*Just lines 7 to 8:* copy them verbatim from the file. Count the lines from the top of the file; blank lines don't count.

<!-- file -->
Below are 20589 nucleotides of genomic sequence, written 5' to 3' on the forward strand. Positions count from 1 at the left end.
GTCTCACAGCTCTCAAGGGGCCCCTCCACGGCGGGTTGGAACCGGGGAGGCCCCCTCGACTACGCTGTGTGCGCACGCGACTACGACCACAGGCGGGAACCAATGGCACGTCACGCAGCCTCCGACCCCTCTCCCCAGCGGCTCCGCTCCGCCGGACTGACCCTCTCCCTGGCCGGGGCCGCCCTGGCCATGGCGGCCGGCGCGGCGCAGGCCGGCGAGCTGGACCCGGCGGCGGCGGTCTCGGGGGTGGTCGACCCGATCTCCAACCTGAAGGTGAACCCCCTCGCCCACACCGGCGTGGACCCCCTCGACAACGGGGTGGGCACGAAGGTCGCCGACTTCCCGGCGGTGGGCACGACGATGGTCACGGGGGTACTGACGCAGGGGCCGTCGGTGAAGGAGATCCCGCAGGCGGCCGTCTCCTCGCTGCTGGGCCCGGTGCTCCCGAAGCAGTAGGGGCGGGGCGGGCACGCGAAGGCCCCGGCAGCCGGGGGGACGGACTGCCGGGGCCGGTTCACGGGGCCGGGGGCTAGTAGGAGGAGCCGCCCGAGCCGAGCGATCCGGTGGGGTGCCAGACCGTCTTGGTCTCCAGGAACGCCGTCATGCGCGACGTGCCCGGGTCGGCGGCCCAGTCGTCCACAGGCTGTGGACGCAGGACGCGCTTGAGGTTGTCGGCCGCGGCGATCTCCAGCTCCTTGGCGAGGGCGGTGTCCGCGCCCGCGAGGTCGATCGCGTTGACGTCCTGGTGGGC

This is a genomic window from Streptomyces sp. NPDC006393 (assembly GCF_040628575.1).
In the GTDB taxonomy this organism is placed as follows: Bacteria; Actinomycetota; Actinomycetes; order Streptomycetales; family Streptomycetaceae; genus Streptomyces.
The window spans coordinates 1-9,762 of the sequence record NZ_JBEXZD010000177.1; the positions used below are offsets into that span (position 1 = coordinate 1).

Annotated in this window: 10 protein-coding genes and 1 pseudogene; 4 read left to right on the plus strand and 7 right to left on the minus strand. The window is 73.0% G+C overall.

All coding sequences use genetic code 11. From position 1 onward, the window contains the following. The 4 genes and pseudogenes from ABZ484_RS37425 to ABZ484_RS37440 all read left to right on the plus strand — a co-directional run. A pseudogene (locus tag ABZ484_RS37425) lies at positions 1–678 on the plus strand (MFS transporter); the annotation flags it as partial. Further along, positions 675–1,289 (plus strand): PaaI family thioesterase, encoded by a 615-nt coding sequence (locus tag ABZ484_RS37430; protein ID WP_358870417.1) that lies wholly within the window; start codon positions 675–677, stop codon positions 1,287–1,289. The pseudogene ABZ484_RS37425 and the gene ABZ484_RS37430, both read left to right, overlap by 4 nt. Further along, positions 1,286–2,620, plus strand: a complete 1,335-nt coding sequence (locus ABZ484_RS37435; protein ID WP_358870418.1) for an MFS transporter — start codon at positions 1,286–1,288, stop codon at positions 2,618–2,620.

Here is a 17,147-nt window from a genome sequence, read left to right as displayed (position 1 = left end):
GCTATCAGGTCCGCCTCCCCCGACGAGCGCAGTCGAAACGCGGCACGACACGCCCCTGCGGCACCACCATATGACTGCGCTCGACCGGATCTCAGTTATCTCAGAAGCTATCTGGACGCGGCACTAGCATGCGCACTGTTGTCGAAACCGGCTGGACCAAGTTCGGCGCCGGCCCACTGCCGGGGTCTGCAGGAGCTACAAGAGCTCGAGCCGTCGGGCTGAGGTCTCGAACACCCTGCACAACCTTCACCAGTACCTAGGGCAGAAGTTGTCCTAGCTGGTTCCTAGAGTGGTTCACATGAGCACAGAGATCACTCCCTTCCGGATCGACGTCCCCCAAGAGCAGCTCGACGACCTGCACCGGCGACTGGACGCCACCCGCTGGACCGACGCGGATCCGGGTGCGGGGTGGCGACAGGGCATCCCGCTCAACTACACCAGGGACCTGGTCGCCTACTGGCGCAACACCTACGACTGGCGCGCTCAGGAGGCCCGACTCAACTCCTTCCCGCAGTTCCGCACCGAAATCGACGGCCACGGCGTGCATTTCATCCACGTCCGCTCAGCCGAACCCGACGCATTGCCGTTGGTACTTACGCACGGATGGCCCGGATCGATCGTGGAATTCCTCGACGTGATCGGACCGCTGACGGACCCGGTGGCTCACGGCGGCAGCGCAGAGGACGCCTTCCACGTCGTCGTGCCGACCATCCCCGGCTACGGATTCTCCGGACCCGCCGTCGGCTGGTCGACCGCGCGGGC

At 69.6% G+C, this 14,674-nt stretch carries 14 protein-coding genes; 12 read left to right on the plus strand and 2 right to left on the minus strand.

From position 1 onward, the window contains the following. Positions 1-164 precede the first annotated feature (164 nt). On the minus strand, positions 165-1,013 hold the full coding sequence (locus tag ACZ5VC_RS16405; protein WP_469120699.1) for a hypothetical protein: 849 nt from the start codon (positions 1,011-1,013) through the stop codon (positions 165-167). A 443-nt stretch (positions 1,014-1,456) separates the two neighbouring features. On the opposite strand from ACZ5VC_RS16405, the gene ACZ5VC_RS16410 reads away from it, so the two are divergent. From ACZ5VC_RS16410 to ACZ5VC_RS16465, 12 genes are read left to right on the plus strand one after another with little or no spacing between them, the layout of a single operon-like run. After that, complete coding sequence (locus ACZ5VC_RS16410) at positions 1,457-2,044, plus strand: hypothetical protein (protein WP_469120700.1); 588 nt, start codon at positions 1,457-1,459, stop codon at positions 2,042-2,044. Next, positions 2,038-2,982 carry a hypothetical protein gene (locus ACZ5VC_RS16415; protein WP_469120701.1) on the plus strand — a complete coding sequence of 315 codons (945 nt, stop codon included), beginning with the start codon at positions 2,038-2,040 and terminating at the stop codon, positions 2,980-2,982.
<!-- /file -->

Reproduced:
All coding sequences use genetic code 11. From position 1 onward, the window contains the following. The 4 genes and pseudogenes from ABZ484_RS37425 to ABZ484_RS37440 all read left to right on the plus strand — a co-directional run. A pseudogene (locus tag ABZ484_RS37425) lies at positions 1–678 on the plus strand (MFS transporter); the annotation flags it as partial. Further along, positions 675–1,289 (plus strand): PaaI family thioesterase, encoded by a 615-nt coding sequence (locus tag ABZ484_RS37430; protein ID WP_358870417.1) that lies wholly within the window; start codon positions 675–677, stop codon positions 1,287–1,289. The pseudogene ABZ484_RS37425 and the gene ABZ484_RS37430, both read left to right, overlap by 4 nt. Further along, positions 1,286–2,620, plus strand: a complete 1,335-nt coding sequence (locus ABZ484_RS37435; protein ID WP_358870418.1) for an MFS transporter — start codon at positions 1,286–1,288, stop codon at positions 2,618–2,620.

Here is a 17,147-nt window from a genome sequence, read left to right as displayed (position 1 = left end):